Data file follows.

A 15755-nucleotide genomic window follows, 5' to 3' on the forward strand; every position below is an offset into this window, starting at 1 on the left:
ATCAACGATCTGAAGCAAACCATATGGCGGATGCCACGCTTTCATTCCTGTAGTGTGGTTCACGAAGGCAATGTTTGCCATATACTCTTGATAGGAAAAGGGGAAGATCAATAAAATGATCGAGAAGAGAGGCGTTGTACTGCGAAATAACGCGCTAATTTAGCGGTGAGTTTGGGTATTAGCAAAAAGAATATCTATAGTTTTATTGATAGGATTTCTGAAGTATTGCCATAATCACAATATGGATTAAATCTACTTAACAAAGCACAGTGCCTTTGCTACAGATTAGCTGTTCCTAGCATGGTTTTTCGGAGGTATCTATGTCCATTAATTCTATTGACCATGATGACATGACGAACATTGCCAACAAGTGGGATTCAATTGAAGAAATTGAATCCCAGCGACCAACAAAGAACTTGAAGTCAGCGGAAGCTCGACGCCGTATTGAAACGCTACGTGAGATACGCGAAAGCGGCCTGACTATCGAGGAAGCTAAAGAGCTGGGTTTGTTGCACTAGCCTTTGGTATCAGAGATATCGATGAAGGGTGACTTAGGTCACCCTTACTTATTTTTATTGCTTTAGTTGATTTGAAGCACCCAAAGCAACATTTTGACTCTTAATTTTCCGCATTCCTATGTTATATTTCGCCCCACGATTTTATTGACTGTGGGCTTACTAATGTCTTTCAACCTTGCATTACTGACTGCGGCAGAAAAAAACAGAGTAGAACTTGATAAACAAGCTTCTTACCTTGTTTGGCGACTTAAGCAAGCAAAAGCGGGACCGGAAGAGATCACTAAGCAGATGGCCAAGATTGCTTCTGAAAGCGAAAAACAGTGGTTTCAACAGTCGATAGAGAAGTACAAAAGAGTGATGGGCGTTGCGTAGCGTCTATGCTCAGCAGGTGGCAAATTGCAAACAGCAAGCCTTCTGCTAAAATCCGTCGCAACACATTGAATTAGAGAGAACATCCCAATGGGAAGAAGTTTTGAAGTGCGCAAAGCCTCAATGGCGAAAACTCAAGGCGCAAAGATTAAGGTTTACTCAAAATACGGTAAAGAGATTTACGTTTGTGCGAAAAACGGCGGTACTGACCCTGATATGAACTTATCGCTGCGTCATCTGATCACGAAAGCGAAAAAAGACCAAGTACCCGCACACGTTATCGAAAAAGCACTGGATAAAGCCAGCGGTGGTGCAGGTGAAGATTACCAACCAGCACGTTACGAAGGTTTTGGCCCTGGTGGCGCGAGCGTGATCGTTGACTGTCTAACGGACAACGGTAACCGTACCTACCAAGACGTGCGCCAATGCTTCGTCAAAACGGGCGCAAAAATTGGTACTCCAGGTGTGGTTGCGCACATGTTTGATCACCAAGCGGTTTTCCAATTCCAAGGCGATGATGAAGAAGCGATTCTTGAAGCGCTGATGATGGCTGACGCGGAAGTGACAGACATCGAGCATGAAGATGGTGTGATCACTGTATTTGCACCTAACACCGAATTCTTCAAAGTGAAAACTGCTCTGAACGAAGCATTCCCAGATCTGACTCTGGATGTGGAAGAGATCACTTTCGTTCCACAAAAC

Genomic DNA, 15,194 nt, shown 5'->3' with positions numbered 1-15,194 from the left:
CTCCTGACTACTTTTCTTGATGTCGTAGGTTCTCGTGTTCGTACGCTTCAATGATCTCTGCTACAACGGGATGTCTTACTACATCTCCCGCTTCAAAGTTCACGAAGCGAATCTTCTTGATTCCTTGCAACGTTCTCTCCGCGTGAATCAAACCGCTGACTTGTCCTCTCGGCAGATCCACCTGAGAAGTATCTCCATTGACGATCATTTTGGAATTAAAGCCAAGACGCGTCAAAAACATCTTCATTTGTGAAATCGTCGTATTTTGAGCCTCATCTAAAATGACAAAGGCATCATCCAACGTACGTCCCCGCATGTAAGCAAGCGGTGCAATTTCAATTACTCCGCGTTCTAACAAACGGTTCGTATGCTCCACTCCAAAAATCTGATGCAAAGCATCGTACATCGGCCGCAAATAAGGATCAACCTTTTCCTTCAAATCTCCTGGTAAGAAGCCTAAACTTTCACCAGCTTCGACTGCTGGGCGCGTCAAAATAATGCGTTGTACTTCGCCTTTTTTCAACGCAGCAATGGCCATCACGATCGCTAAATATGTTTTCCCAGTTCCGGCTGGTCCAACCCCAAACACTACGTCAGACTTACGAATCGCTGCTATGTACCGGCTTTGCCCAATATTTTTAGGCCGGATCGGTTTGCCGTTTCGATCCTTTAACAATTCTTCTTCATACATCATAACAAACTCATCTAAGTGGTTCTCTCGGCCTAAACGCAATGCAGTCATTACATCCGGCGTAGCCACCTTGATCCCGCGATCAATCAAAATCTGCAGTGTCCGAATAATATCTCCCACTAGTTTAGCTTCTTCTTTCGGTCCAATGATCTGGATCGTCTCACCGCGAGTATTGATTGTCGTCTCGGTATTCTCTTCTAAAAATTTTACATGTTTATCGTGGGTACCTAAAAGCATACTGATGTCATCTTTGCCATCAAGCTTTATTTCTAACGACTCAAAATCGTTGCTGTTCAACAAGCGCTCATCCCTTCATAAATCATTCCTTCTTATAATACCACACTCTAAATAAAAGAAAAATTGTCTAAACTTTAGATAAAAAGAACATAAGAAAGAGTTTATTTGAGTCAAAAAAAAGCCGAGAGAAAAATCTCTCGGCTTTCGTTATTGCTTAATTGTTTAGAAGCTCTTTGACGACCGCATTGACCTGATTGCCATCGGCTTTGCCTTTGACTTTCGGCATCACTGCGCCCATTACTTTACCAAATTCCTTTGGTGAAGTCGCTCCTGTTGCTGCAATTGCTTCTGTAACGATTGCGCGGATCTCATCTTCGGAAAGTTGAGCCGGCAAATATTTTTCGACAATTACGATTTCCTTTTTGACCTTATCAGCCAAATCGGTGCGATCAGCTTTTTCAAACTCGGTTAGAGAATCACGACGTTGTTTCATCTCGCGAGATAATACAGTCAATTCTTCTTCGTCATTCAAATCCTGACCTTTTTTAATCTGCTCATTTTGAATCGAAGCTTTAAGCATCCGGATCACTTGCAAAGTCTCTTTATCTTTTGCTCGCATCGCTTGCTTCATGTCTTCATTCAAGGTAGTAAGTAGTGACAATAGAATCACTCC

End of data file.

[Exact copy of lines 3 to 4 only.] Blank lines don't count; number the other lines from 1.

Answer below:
Genomic DNA, 15,194 nt, shown 5'->3' with positions numbered 1-15,194 from the left:
CTCCTGACTACTTTTCTTGATGTCGTAGGTTCTCGTGTTCGTACGCTTCAATGATCTCTGCTACAACGGGATGTCTTACTACATCTCCCGCTTCAAAGTTCACGAAGCGAATCTTCTTGATTCCTTGCAACGTTCTCTCCGCGTGAATCAAACCGCTGACTTGTCCTCTCGGCAGATCCACCTGAGAAGTATCTCCATTGACGATCATTTTGGAATTAAAGCCAAGACGCGTCAAAAACATCTTCATTTGTGAAATCGTCGTATTTTGAGCCTCATCTAAAATGACAAAGGCATCATCCAACGTACGTCCCCGCATGTAAGCAAGCGGTGCAATTTCAATTACTCCGCGTTCTAACAAACGGTTCGTATGCTCCACTCCAAAAATCTGATGCAAAGCATCGTACATCGGCCGCAAATAAGGATCAACCTTTTCCTTCAAATCTCCTGGTAAGAAGCCTAAACTTTCACCAGCTTCGACTGCTGGGCGCGTCAAAATAATGCGTTGTACTTCGCCTTTTTTCAACGCAGCAATGGCCATCACGATCGCTAAATATGTTTTCCCAGTTCCGGCTGGTCCAACCCCAAACACTACGTCAGACTTACGAATCGCTGCTATGTACCGGCTTTGCCCAATATTTTTAGGCCGGATCGGTTTGCCGTTTCGATCCTTTAACAATTCTTCTTCATACATCATAACAAACTCATCTAAGTGGTTCTCTCGGCCTAAACGCAATGCAGTCATTACATCCGGCGTAGCCACCTTGATCCCGCGATCAATCAAAATCTGCAGTGTCCGAATAATATCTCCCACTAGTTTAGCTTCTTCTTTCGGTCCAATGATCTGGATCGTCTCACCGCGAGTATTGATTGTCGTCTCGGTATTCTCTTCTAAAAATTTTACATGTTTATCGTGGGTACCTAAAAGCATACTGATGTCATCTTTGCCATCAAGCTTTATTTCTAACGACTCAAAATCGTTGCTGTTCAACAAGCGCTCATCCCTTCATAAATCATTCCTTCTTATAATACCACACTCTAAATAAAAGAAAAATTGTCTAAACTTTAGATAAAAAGAACATAAGAAAGAGTTTATTTGAGTCAAAAAAAAGCCGAGAGAAAAATCTCTCGGCTTTCGTTATTGCTTAATTGTTTAGAAGCTCTTTGACGACCGCATTGACCTGATTGCCATCGGCTTTGCCTTTGACTTTCGGCATCACTGCGCCCATTACTTTACCAAATTCCTTTGGTGAAGTCGCTCCTGTTGCTGCAATTGCTTCTGTAACGATTGCGCGGATCTCATCTTCGGAAAGTTGAGCCGGCAAATATTTTTCGACAATTACGATTTCCTTTTTGACCTTATCAGCCAAATCGGTGCGATCAGCTTTTTCAAACTCGGTTAGAGAATCACGACGTTGTTTCATCTCGCGAGATAATACAGTCAATTCTTCTTCGTCATTCAAATCCTGACCTTTTTTAATCTGCTCATTTTGAATCGAAGCTTTAAGCATCCGGATCACTTGCAAAGTCTCTTTATCTTTTGCTCGCATCGCTTGCTTCATGTCTTCATTCAAGGTAGTAAGTAGTGACAATAGAATCACTCC